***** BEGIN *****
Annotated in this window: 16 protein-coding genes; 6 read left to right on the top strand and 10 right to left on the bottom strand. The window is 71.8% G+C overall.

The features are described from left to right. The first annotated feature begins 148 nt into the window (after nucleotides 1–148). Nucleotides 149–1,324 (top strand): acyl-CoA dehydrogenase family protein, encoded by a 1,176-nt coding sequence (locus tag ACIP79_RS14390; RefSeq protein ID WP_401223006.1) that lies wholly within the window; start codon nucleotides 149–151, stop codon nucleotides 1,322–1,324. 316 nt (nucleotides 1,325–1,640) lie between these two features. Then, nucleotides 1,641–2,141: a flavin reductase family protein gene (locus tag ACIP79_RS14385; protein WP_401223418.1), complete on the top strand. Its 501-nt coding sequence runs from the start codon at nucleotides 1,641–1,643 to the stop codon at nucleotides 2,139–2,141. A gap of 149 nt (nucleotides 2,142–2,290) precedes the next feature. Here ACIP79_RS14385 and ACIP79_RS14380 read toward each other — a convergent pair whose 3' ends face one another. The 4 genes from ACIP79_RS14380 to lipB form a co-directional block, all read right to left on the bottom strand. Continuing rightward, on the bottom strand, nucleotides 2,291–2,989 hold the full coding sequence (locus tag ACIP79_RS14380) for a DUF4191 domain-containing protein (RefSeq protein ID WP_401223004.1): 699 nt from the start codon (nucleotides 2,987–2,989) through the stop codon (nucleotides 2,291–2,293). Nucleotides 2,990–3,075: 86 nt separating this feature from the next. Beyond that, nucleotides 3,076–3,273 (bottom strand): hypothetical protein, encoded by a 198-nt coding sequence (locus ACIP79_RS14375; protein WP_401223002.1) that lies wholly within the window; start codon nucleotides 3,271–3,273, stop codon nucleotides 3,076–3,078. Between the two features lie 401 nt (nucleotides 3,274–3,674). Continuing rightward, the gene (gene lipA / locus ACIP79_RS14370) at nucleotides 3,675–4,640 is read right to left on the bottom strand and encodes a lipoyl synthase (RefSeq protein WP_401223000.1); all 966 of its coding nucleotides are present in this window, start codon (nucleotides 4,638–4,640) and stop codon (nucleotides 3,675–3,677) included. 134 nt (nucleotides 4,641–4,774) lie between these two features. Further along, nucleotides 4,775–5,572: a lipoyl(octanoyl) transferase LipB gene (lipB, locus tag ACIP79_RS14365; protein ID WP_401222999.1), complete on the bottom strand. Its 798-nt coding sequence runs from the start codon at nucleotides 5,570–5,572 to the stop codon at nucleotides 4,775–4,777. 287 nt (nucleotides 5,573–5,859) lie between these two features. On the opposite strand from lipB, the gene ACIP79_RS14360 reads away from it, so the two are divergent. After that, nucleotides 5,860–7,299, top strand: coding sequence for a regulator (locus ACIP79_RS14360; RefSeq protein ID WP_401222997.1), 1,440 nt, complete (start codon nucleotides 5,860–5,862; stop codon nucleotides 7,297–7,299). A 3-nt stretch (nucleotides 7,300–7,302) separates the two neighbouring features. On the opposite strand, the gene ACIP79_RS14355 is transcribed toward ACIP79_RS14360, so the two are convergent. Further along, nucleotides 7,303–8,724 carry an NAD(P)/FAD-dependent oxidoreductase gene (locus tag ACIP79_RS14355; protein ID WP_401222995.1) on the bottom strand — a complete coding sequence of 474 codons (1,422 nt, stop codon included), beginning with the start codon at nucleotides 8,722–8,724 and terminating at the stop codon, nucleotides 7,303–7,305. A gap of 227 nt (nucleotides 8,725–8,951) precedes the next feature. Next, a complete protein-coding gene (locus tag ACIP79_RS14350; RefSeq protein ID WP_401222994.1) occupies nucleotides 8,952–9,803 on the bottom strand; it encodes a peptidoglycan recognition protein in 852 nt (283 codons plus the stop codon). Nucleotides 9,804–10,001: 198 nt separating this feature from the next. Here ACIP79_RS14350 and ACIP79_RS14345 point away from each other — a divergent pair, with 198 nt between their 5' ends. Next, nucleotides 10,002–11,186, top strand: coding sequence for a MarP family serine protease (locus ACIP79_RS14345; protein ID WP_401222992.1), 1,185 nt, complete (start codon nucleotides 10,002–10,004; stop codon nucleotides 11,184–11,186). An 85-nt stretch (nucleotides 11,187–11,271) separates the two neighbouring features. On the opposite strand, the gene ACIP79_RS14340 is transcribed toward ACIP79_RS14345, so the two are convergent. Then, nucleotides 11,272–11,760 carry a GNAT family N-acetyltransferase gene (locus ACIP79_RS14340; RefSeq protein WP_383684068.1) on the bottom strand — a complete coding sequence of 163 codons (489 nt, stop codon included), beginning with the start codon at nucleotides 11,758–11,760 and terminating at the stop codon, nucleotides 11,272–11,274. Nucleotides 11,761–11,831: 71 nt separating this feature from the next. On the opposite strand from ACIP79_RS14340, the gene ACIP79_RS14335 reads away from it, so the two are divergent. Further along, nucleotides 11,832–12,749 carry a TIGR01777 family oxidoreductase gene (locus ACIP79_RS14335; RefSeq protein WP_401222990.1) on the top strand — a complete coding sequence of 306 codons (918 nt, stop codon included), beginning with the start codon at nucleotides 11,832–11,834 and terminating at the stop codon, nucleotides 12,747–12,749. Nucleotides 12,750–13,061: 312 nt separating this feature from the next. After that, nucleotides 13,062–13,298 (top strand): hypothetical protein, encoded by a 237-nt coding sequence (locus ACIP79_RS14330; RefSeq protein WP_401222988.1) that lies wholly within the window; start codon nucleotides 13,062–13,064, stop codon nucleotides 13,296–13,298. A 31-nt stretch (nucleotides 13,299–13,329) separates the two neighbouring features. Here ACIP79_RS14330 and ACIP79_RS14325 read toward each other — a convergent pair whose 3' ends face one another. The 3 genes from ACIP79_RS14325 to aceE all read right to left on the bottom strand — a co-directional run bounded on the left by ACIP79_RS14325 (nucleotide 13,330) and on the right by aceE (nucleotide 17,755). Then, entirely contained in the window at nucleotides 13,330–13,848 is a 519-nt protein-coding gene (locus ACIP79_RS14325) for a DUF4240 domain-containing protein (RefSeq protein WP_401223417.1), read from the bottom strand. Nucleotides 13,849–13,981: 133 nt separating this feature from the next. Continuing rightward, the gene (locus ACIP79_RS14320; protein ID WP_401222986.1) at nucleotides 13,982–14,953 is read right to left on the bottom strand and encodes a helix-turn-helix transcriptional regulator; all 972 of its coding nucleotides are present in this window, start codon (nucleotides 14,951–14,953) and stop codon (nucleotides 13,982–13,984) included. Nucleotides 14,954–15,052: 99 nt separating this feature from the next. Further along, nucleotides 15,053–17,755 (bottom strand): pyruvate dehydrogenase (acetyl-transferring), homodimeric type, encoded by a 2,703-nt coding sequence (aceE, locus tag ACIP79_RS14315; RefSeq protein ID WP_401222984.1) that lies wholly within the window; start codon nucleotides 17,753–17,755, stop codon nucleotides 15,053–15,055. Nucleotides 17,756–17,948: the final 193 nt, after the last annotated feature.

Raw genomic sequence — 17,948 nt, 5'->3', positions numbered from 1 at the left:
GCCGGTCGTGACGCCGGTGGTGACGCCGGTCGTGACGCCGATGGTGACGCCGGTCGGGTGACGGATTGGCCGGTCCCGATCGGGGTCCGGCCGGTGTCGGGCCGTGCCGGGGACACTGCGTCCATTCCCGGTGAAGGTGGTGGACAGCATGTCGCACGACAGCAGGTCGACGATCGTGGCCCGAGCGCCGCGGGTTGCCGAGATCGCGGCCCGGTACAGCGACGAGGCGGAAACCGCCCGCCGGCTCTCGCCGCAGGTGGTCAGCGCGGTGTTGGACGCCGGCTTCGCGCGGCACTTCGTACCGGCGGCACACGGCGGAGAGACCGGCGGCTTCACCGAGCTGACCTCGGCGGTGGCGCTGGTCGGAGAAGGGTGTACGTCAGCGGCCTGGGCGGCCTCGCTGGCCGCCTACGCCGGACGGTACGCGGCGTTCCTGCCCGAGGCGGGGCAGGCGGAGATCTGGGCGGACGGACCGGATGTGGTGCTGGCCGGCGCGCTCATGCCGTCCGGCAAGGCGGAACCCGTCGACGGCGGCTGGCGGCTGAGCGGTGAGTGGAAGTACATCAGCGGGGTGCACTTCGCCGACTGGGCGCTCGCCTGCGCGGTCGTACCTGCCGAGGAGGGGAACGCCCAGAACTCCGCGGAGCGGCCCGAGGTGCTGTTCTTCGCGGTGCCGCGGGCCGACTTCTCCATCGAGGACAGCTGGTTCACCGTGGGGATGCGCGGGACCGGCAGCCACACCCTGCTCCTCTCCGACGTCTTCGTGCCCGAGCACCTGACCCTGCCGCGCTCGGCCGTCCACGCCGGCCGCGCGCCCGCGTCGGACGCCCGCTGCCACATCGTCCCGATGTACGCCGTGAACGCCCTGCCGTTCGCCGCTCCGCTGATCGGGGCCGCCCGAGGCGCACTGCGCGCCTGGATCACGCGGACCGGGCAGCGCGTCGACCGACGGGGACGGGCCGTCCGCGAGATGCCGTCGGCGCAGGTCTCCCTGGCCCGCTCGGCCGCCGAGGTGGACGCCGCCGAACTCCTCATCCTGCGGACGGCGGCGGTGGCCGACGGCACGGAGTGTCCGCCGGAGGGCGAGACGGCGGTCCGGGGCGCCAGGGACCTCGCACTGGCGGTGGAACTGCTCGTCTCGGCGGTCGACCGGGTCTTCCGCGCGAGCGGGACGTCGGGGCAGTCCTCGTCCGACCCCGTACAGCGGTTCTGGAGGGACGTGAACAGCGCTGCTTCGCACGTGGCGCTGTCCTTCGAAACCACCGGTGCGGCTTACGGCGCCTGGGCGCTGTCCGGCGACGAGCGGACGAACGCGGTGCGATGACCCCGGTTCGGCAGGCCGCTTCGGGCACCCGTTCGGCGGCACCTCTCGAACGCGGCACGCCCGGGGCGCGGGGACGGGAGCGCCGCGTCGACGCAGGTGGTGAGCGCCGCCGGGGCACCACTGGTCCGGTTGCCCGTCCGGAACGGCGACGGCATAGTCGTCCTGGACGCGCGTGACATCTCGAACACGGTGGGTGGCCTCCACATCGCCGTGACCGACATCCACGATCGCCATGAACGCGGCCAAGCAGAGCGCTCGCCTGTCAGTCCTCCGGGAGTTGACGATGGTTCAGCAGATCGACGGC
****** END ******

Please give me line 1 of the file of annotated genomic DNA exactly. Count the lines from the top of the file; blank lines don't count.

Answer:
Annotated in this window: 16 protein-coding genes; 6 read left to right on the top strand and 10 right to left on the bottom strand. The window is 71.8% G+C overall.